A programming language that lets users drag and drop icons into organized blocks of code to create programs rather then typing text.
A programming language that is is easier for humans to read, write and parse. Guaranteed to be unambiguous.
A programming language that has little or no abstraction and communicates closely to the hardware using assembly or machine language. Less natural for humans.
Programs that programmers write in high-level languages
Machine-level instructions that are uniquely read by computer processors using patterns of 1's and 0's.
Source code that has been translated into machine code.
A program that translates high-level, human-readable languages into a corresponding string of 1's and 0's for computer processing.
Physical components of a computer built using multiple levels of abstraction such as transistors, logic gates, chips, memory, motherboard, special purpose cards, and storage devices.
Random-access memory consists of tiny electrical circuits that dynamically store frequently used program instruction to increase speed of the system (volatile).
External/auxiliary memory such as a USB flash drive, hard drive, etc.
Main storage or memory that stores data for quick access by the computer's processor (RAM)
Central Processing Unit
CPU - the processor or brains of the computer where calculations take place
An informal method or writing algorithmic instructions that do not necessarily follow grammatical rules and syntax of a particular language.
Program instructions are executed one at a time, in order.
Where no algorithm can be made that always leads to a correct yes or no answer.
A problem that cannot be solved using any algorithm.
There cannot be a program that will determine which computer programs will halt (or exit) and which programs will go on forever (infinite loop).
Gordon Moore accurately predicted that the number of transistors that could fit on a chip would roughly double every one to two years.
How well do algorithms perform at increasingly larger scales.
A mathematical concept used by computer scientists to determine how well algorithms scale. Performances classified into different categories.
A linear search method of finding a targeted value within a list, looking one at a time until a match is found.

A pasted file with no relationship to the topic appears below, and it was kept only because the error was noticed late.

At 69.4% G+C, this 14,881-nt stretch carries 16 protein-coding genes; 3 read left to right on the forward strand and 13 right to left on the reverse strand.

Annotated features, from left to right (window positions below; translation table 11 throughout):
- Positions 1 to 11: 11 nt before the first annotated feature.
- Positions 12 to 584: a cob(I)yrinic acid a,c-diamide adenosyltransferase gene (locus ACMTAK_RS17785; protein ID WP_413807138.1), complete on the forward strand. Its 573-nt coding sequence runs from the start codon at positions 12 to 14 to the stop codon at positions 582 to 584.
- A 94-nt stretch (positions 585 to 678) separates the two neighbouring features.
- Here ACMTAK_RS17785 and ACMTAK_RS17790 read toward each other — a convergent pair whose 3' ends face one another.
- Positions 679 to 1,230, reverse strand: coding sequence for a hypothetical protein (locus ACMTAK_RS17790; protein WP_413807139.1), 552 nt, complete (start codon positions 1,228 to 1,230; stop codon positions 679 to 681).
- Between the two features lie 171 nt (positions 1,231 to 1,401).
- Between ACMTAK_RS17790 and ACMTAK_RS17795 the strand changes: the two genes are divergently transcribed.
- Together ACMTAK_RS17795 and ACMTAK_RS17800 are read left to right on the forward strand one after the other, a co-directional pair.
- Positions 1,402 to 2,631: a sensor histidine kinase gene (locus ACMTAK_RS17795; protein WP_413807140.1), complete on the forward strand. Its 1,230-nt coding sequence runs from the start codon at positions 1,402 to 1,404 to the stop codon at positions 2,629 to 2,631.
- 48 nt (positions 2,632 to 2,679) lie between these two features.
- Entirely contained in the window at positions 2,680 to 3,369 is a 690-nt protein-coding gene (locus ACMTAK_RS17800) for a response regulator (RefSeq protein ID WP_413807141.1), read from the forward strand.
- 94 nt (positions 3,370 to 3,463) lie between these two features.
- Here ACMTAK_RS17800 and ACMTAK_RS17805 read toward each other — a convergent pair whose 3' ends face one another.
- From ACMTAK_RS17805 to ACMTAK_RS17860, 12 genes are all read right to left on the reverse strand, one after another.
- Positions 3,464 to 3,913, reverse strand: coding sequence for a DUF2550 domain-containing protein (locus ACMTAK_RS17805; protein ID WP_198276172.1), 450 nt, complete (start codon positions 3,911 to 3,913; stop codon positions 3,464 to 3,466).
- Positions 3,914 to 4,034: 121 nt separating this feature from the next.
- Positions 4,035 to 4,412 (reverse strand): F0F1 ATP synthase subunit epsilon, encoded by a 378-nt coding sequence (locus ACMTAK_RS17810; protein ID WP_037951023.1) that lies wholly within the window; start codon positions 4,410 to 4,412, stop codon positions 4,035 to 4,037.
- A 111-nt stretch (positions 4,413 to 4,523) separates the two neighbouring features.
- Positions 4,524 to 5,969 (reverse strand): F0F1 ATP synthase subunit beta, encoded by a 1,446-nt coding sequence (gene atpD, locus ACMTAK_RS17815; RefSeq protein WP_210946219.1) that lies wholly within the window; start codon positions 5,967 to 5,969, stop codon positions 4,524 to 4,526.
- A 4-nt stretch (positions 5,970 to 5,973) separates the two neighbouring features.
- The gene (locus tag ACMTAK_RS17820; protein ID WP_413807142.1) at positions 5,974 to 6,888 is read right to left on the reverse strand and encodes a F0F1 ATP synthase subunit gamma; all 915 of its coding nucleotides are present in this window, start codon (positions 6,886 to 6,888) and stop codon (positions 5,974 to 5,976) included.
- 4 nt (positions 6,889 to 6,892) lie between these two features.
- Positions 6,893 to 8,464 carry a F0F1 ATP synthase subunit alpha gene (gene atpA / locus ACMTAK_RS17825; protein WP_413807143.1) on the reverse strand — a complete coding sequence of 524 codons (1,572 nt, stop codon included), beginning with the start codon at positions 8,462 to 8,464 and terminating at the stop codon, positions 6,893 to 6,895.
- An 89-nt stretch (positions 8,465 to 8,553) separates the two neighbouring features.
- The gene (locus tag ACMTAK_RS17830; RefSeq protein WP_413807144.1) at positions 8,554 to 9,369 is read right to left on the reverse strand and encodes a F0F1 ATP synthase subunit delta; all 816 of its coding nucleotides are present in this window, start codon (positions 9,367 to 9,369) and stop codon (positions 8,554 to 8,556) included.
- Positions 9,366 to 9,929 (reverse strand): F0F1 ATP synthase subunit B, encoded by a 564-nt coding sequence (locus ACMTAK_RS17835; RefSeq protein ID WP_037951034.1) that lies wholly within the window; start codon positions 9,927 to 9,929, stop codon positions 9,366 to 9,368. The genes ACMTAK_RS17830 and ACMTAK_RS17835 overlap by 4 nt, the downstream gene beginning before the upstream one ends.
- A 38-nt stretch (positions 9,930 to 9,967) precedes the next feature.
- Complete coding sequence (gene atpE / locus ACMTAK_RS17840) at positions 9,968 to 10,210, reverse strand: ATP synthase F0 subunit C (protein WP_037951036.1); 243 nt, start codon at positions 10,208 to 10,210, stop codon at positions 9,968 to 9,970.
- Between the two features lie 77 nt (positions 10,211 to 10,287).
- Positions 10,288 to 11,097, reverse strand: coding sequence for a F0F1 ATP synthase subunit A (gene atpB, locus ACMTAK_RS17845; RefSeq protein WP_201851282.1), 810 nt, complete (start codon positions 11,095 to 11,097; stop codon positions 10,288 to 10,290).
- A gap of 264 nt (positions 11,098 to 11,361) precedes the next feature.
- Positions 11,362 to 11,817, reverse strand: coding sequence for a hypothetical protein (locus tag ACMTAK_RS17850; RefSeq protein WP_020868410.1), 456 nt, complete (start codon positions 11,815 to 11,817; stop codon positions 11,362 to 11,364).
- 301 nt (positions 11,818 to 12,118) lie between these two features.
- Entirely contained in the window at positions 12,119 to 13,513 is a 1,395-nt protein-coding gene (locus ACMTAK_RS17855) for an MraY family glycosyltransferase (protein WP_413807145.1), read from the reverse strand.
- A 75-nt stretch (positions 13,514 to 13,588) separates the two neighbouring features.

A method of searching by dividing the search interval in half each time.
Doubling the size of a problem only requires one extra unit of work.
Trial and error method used to decode encrypted data such as passwords.
A method for deriving an approximate solution - Rules of Thumb but not guaranteed an accurately correct answer.
Computers that interact with each other in order to achieve a common goal.
A network of private computers infected with a malicious software and controlled as a group without the owners knowing.
The processing of transactions in the digital currency system, in which the records of current Bitcoin transactions, known as a blocks, are added to the record of past transactions, known as the block chain.
Technology devices and materials used to place, keep and retrieve data and can affect both the methods and costs of manipulating the data.
to examine or analyze
A file that is capable of being executed or run as a program in the computer.
How a user interacts with a program.
A shift in human history from traditional industry to an economy based on information computerization using analysis and thinking - AKA: Digital Age
A theoretical period beyond the information age where creativity and imagination will become the primary creators of economic value.
A systematic plan or sequence of instructions for a computer to solve a problem.
A simple diagram with symbols showing the "flow" of a process